I want to thank all of you for the overwhelming outpouring of support for my willingness to be honest and vulnerable to you. I have read each and every comment, and every single one speaks to my soul and blesses me. To those of you who have privately shared your pain with me, I want to especially thank you for your willingness to be vulnerable too, as we walk this road of ministry so filled with blessing and, far too often, wrought with pain.
It is my desire as I share to somehow lesson the pain by normalizing it, and encouraging others to know that they are not alone, and that they too can move beyond the difficult days into a new normal and into a place of healing.
It is also my prayer to share the beauty and redemption of older child adoption, to unveil the vast unknown of adopting an older child, and, ultimately encourage others to step out in faith to adopt an older child. And once they do, to provide a community of support where the unique issues of older child adoption can be expressed and shared and healed.
There is a blessing in adopting a child who has lived a life apart from our own. They bring a richness and diversity to each family that is beautiful and refreshing, and humbling. The lives these children live before they come to us would stagger the strongest among us. As their attachment and language develops, the stories these children share are unthinkable, and encourage a spiritual growth in the entire family that is something beautiful to see.
As much as I care for each one of you, and pray for every single person who reads my blog. I am writing for God and for His glory. The negative comments have been few by comparison, yet they do come in, and I consider each one.
I think the biggest issue that those who disagree with what I’m doing is the privacy issue of our children. Some have suggested I should have written this anonymously. To those of you who have expressed that concern, I’d like to say that I get it. I understand and have thought long and hard about that very issue before I started sharing the truth on my blog.
There are a few reasons I chose not to be anonymous. First of all. I chose to be open on my blog because I already had a platform of people who knew me and who had walked this journey with us. I believed it was, and believe it is, important for those people who followed our journey from the beginning to see the process in its entirety. I was open about the fact that we were called to adopt these girls, I was open about the fact that we didn’t have the money to do it. I was open about losing all that we had given our old agency merely four months before we travelled to also adopt Evangeline and about how God provided every penny. I’ve been open about the condition of how frail and sick we found Evangeline when we arrived to get her, and I’ve been open about Eliza’s special needs that we did not know about, but God did.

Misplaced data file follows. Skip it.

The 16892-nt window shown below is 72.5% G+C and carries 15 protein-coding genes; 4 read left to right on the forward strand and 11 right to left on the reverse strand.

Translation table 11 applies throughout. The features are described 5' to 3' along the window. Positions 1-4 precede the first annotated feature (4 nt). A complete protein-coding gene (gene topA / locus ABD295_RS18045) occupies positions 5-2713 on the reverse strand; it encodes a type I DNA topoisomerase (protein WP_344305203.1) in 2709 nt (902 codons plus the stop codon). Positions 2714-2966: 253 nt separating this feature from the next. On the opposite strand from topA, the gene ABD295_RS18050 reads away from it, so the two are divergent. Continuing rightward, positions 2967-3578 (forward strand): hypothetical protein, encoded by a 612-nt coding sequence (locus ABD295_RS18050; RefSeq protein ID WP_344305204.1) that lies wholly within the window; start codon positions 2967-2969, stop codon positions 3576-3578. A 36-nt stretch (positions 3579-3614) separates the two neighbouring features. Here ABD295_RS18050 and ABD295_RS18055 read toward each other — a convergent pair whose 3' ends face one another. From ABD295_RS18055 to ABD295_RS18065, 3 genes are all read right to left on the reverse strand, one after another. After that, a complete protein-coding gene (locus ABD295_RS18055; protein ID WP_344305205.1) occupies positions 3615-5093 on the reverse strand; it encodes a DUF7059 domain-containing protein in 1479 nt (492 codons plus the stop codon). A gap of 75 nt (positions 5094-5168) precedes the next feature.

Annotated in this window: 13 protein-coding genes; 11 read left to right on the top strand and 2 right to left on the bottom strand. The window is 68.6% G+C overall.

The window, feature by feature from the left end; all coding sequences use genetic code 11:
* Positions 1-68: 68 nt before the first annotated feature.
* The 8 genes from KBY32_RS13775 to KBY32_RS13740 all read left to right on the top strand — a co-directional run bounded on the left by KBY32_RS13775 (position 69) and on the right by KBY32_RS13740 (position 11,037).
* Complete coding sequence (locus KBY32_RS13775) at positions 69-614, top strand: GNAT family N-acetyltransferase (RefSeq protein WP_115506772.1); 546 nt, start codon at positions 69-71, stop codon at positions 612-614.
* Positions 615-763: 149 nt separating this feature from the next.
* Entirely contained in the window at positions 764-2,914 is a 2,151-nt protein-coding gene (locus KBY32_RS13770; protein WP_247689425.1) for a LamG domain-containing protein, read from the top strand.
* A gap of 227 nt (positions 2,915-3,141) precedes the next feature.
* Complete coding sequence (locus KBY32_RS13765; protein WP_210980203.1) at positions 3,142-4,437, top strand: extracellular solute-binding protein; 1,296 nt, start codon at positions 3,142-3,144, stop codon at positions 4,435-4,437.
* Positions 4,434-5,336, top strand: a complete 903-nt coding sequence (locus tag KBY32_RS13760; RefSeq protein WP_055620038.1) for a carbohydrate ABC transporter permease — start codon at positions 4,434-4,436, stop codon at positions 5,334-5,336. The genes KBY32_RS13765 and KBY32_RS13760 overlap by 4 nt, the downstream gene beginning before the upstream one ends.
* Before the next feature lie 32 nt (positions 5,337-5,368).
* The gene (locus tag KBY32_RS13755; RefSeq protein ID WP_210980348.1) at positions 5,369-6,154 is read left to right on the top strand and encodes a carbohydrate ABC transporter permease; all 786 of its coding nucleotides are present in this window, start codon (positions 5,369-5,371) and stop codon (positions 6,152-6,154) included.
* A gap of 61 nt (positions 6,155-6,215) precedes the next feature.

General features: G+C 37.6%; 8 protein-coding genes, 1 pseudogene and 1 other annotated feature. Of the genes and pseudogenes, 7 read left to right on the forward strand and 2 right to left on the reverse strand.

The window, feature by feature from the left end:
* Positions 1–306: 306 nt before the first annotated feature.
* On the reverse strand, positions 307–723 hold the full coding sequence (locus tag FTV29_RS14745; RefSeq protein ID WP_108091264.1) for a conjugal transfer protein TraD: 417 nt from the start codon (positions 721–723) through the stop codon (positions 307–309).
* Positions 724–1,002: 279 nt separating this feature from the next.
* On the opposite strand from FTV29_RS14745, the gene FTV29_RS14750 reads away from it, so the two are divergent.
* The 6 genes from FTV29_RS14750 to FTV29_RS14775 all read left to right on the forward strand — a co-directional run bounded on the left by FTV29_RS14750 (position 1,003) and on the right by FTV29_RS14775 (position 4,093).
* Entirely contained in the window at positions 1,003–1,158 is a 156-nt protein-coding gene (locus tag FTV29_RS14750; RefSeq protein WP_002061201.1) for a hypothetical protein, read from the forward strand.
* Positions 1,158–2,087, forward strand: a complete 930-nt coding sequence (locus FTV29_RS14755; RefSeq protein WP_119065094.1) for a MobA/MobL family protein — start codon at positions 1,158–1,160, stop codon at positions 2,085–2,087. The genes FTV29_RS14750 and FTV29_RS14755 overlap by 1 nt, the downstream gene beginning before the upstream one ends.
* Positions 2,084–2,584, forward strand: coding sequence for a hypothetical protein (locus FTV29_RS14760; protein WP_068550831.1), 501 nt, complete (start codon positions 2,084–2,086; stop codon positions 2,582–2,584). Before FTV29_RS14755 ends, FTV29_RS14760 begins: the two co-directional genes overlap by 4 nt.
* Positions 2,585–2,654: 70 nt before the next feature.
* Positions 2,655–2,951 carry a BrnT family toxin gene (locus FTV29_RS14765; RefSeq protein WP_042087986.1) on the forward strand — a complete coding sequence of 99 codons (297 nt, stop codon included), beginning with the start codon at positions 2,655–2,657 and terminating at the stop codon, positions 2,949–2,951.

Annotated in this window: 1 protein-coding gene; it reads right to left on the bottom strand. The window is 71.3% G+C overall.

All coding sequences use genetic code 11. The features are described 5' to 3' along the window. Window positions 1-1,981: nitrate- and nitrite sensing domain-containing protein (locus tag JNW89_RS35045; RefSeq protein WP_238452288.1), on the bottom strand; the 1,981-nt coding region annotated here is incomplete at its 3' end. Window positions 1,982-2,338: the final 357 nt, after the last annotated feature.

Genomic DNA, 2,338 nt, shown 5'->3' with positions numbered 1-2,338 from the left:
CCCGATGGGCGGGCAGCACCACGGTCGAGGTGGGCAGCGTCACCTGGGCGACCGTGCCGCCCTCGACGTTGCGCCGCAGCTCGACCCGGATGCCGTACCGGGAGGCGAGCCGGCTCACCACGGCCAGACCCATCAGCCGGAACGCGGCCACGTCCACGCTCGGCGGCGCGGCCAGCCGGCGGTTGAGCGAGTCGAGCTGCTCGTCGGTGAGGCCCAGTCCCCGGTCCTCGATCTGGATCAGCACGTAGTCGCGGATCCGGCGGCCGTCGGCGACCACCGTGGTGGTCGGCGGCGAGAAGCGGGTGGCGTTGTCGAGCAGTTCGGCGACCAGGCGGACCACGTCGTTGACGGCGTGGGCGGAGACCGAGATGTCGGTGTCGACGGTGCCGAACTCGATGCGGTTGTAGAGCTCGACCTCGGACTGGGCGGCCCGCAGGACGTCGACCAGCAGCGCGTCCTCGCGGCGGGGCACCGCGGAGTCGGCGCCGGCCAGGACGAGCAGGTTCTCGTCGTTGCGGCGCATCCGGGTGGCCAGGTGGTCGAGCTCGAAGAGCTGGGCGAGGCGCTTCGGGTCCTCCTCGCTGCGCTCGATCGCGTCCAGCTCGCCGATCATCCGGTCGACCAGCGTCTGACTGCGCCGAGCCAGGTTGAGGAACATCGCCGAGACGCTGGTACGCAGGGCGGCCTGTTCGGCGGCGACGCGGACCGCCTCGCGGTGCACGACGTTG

It somehow felt wrong not to be honest and open about my feelings and the difficulties too. And if I chose to be anonymous, that would ultimately further perpetuate the shame. Why should I cover our faces because we struggled? That’s the problem. There are so many who are struggling, but the pain is only expressed in hushed circles, and private groups. Why? Why can’t we be honest and real to each other? Is it our pride that holds us back? Is it the shame that makes us feel our feelings are too awful to share? If I can’t put my name behind what I write, then I believe my words lose validity, and I do nothing to disarm the shame and silence that pervades the older child adoption community.
It’s my desire to show the process of older child adoption as slow and sometimes painful, but intensely beautiful and worthwhile. I believe in older child adoption. I would go back again. Yes, there has been pain. But the beauty and rewards have been overflowing too.
No matter how hard it has been, there are two precious girls whose lives have been redeemed, who have a family now that they never would have had if we weren’t willing to walk the slow and lonely path. And Mark and I have two precious new daughters who have enriched our lives beyond words.
I have decided to disable the comments on my blog until I finish the story. As much as they have primarily blessed me, I want to be sure that I am writing as God calls me to, that I am being faithful to Him, and not flying off on tangents because I care too much about each one of you and what you have to say.
I need to be faithful to God. At the end of the day, I answer to Him. I am human and far too vulnerable to failure and going astray. I also believe that once God has done something miraculous in our lives and begins to use us in a big way for His glory, we are ripe for an attack from the enemy. Satan hates adoption. He hates life. He hates healing. and he hates God.
So, it is in that spirit that I have decided to disable the comments on my blog and press on with our story in openness and honesty.
God bless you all.